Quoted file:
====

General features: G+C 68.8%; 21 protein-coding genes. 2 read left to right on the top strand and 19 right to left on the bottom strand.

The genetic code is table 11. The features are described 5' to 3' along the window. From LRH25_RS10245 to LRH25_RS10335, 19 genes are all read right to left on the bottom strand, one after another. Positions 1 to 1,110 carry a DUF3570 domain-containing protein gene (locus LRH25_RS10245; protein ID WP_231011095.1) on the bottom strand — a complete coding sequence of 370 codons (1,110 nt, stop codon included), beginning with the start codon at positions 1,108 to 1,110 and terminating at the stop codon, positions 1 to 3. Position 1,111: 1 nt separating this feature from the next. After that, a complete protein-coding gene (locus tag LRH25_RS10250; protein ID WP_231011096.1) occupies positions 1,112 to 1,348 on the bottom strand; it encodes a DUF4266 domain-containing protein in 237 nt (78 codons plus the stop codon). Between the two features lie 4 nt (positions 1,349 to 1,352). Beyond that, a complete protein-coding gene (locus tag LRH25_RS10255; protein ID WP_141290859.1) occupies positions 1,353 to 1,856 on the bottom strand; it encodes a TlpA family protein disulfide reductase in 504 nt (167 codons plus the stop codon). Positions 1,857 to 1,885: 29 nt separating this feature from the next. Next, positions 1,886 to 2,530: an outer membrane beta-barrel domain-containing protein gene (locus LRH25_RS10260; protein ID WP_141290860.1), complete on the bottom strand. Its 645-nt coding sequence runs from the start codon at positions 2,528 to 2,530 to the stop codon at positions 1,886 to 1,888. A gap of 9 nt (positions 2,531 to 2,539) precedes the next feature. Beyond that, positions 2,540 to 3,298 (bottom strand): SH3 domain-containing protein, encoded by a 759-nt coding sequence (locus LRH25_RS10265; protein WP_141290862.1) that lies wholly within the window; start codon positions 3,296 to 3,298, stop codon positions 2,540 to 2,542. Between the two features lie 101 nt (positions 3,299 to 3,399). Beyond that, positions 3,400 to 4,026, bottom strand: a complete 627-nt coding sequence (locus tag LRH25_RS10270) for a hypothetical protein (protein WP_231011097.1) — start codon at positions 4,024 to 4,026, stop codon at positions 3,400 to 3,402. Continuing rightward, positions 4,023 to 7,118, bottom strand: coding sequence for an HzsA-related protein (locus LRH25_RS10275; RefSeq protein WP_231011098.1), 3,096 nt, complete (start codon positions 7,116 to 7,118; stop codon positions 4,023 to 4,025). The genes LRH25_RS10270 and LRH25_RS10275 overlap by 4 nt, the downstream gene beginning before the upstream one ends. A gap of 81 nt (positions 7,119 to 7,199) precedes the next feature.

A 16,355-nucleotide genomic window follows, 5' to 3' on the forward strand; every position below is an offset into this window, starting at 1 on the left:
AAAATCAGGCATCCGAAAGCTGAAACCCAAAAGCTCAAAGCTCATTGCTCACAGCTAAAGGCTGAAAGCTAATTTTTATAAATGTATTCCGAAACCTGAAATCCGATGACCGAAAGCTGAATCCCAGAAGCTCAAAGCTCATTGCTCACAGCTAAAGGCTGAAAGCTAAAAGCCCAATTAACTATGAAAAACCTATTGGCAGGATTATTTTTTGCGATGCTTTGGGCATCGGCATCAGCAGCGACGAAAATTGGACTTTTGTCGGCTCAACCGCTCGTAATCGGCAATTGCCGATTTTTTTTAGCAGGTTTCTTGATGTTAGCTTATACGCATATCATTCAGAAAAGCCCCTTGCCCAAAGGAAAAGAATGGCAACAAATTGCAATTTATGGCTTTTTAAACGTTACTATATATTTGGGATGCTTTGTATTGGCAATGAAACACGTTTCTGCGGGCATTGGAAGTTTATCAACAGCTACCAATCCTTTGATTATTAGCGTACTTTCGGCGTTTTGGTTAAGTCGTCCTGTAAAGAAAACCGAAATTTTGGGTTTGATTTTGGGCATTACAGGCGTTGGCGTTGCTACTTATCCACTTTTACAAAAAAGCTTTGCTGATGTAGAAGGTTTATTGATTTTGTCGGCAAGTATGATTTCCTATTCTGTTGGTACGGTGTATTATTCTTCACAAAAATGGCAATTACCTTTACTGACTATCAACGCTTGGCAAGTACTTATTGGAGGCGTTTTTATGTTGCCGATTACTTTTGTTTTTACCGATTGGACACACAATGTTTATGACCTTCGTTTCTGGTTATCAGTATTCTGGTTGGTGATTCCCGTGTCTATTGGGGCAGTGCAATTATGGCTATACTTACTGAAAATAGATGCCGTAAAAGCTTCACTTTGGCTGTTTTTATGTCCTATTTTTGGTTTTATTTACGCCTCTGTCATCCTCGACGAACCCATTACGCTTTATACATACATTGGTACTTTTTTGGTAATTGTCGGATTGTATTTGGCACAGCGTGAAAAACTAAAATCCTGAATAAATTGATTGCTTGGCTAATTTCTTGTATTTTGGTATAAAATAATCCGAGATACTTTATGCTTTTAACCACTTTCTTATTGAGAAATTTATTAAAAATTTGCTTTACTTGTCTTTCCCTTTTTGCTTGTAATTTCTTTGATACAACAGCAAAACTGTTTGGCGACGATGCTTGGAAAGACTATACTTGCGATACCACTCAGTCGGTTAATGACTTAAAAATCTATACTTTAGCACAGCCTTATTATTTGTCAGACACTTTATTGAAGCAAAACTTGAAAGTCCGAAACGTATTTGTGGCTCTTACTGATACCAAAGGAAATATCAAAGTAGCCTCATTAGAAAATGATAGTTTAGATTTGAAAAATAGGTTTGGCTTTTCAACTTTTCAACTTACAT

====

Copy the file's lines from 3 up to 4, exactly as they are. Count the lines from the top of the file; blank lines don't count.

A 16,355-nucleotide genomic window follows, 5' to 3' on the forward strand; every position below is an offset into this window, starting at 1 on the left:
AAAATCAGGCATCCGAAAGCTGAAACCCAAAAGCTCAAAGCTCATTGCTCACAGCTAAAGGCTGAAAGCTAATTTTTATAAATGTATTCCGAAACCTGAAATCCGATGACCGAAAGCTGAATCCCAGAAGCTCAAAGCTCATTGCTCACAGCTAAAGGCTGAAAGCTAAAAGCCCAATTAACTATGAAAAACCTATTGGCAGGATTATTTTTTGCGATGCTTTGGGCATCGGCATCAGCAGCGACGAAAATTGGACTTTTGTCGGCTCAACCGCTCGTAATCGGCAATTGCCGATTTTTTTTAGCAGGTTTCTTGATGTTAGCTTATACGCATATCATTCAGAAAAGCCCCTTGCCCAAAGGAAAAGAATGGCAACAAATTGCAATTTATGGCTTTTTAAACGTTACTATATATTTGGGATGCTTTGTATTGGCAATGAAACACGTTTCTGCGGGCATTGGAAGTTTATCAACAGCTACCAATCCTTTGATTATTAGCGTACTTTCGGCGTTTTGGTTAAGTCGTCCTGTAAAGAAAACCGAAATTTTGGGTTTGATTTTGGGCATTACAGGCGTTGGCGTTGCTACTTATCCACTTTTACAAAAAAGCTTTGCTGATGTAGAAGGTTTATTGATTTTGTCGGCAAGTATGATTTCCTATTCTGTTGGTACGGTGTATTATTCTTCACAAAAATGGCAATTACCTTTACTGACTATCAACGCTTGGCAAGTACTTATTGGAGGCGTTTTTATGTTGCCGATTACTTTTGTTTTTACCGATTGGACACACAATGTTTATGACCTTCGTTTCTGGTTATCAGTATTCTGGTTGGTGATTCCCGTGTCTATTGGGGCAGTGCAATTATGGCTATACTTACTGAAAATAGATGCCGTAAAAGCTTCACTTTGGCTGTTTTTATGTCCTATTTTTGGTTTTATTTACGCCTCTGTCATCCTCGACGAACCCATTACGCTTTATACATACATTGGTACTTTTTTGGTAATTGTCGGATTGTATTTGGCACAGCGTGAAAAACTAAAATCCTGAATAAATTGATTGCTTGGCTAATTTCTTGTATTTTGGTATAAAATAATCCGAGATACTTTATGCTTTTAACCACTTTCTTATTGAGAAATTTATTAAAAATTTGCTTTACTTGTCTTTCCCTTTTTGCTTGTAATTTCTTTGATACAACAGCAAAACTGTTTGGCGACGATGCTTGGAAAGACTATACTTGCGATACCACTCAGTCGGTTAATGACTTAAAAATCTATACTTTAGCACAGCCTTATTATTTGTCAGACACTTTATTGAAGCAAAACTTGAAAGTCCGAAACGTATTTGTGGCTCTTACTGATACCAAAGGAAATATCAAAGTAGCCTCATTAGAAAATGATAGTTTAGATTTGAAAAATAGGTTTGGCTTTTCAACTTTTCAACTTACAT